Hippos were seen acting like it was bedtime. They'd leave the water, start playing in the sand, and likely would've drifted off to the Land of Nod had the Sun not returned. Once it did, they went back to their normal hippo routine. Bears and crocodiles, on the other hand, started running around all confused, since their internal clocks were pretty sure it wasn't bedtime yet. They, too, calmed down once the eclipse ended. The humans observing them, on the other hand, probably went into a crowded migration pattern known as a traffic jam, which is usually the exact opposite of calming.

Birds fall from the sky

These animal-reaction stories are more anecdotal than scientific, but here's one that's the very definition of "anecdote." It took place in 1560, long before even your great-grandparents were born. According to the book Historical Eclipses and and Earth's Rotation, by F. Richard Stephenson, a Portuguese guy named Clavius wrote of his observations during the eclipse of August 21, 1560 (which he misremembered as 1559). It was dramatic, to say the least:

"There was darkness in some manner greater than night; neither could one see clearly where one stepped. Stars appeared in the sky and (marvellous to behold) the birds fell down from the sky to the ground in terror of such horrid darkness."

If you've seen birds in your lifetime, you've probably noticed they don't typically fall from the sky. Even during an eclipse, they might decide not to fly in the dark and land gently, but they don't crash. They're not solar-powered. So it's possible Clavius got his facts wrong (he wrote about it in 1593, decades after the event) or was just a big, dramatic fibber. Either way, it's a fun story. Also, "Terror of Horrid Darkness" would be an amazing heavy metal album title.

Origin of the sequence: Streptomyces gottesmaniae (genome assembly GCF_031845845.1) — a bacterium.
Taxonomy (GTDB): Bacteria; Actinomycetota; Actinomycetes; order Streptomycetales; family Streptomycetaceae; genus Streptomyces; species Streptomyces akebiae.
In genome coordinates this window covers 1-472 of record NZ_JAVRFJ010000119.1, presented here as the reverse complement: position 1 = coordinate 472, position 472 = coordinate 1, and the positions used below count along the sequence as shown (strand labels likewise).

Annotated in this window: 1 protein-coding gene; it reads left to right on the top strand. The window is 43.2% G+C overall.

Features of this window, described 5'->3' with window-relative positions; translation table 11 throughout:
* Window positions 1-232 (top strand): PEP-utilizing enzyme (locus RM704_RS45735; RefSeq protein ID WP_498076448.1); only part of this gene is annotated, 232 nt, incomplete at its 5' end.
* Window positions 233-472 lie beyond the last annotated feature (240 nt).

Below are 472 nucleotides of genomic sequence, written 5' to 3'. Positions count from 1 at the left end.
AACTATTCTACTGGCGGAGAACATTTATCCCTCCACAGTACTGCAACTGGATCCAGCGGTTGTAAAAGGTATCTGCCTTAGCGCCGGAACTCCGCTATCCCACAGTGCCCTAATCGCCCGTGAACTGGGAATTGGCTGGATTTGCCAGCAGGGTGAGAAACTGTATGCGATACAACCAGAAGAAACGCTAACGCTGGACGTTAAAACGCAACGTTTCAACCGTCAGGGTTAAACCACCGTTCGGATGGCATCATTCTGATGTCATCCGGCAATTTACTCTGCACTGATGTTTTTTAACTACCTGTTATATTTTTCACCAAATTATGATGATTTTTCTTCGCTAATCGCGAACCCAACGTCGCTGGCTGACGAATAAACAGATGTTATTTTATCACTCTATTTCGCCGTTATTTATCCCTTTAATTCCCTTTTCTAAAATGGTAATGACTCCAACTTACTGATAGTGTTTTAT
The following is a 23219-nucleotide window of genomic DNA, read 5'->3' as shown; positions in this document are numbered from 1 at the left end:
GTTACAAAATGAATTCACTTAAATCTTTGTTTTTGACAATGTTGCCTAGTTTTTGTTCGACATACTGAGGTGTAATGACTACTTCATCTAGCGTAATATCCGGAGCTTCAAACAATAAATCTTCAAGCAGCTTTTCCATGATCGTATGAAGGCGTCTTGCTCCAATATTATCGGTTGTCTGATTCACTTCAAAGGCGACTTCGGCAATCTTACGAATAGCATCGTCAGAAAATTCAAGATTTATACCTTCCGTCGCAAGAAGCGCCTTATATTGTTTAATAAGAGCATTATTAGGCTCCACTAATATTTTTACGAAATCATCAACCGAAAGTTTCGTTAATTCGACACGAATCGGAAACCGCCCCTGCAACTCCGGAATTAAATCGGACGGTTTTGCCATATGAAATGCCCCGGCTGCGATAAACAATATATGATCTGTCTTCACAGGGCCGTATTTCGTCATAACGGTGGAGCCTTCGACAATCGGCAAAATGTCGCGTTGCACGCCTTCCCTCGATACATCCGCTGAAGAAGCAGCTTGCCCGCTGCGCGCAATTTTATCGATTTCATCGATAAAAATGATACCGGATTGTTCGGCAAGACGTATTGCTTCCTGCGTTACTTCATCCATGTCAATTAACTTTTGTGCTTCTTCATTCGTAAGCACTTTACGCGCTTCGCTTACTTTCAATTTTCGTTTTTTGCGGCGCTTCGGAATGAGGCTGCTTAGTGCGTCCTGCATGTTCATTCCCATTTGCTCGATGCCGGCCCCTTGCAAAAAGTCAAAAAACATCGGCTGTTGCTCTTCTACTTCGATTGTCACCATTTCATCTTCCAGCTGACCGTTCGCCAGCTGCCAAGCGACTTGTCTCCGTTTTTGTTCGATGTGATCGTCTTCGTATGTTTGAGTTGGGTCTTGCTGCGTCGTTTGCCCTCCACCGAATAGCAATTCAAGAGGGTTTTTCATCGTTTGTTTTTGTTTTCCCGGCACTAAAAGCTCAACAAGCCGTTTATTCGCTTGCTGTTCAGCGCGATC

Chickens roost early

Many animals take a solar eclipse to mean "early bedtime." Here's video proof of that (accompanied by the most jaunty, "sung by chickens" ditty imaginable).

During the March 2015 eclipse, a farmer in the Faroe Islands filmed his chickens' reactions. They had just gotten up, and were having their breakfast, when around 8:30 a.m., the Moon took over. Come totality, it was basically nighttime again. The birdbrains apparently forgot they'd only been up for a couple hours at most and went to roost anyway. It was a simple conclusion for a simple animal: dark equals sleepytime.

Then, once the eclipse went away, the rooster reacted as if he hadn't just seen the Sun a couple hours ago. Crowing away like he does anytime he sees the Sun come out, he called for the chickens to wake up and start their day. Again. Though to them, it was probably as if that pre-eclipse mini-day never happened. They did probably wonder what happened to their breakfast, though.

Blue bulls' schedules get all jostled up

Yes, blue bulls are real, though sadly they're not as blue as you might hope. They probably feel blue during an eclipse though, because apparently they just have no clue what to do with themselves.

On July 22, 2009, a solar eclipse hit. Blue bulls housed at the Zoological Garden in Kolkata, India, were observed that day. The results were, in a nutshell, all over the place. On the day of the eclipse, males lay down and looked around longer, while females spent more time standing, looking around, and walking, but less time lying down. In addition, males ate, lay down, and socialized more often during the eclipse, while females ate less often and looked around more. Livin' the life!